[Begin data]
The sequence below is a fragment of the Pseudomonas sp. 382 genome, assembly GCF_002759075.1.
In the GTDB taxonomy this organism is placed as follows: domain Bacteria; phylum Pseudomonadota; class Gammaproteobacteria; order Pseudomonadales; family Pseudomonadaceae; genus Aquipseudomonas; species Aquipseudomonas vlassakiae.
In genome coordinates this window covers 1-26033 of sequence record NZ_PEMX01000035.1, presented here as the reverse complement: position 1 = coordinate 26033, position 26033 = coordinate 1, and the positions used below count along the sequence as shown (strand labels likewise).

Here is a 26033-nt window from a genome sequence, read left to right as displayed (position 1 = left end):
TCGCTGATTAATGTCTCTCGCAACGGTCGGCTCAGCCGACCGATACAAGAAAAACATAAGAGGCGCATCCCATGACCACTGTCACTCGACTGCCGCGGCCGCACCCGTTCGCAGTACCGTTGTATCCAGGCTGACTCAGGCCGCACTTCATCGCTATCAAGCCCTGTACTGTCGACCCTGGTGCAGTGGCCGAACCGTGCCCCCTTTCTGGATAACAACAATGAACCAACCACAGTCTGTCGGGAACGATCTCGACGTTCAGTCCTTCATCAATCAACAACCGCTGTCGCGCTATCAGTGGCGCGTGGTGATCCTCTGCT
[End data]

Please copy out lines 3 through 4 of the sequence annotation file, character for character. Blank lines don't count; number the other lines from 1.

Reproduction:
In genome coordinates this window covers 1-26033 of sequence record NZ_PEMX01000035.1, presented here as the reverse complement: position 1 = coordinate 26033, position 26033 = coordinate 1, and the positions used below count along the sequence as shown (strand labels likewise).

Here is a 26033-nt window from a genome sequence, read left to right as displayed (position 1 = left end):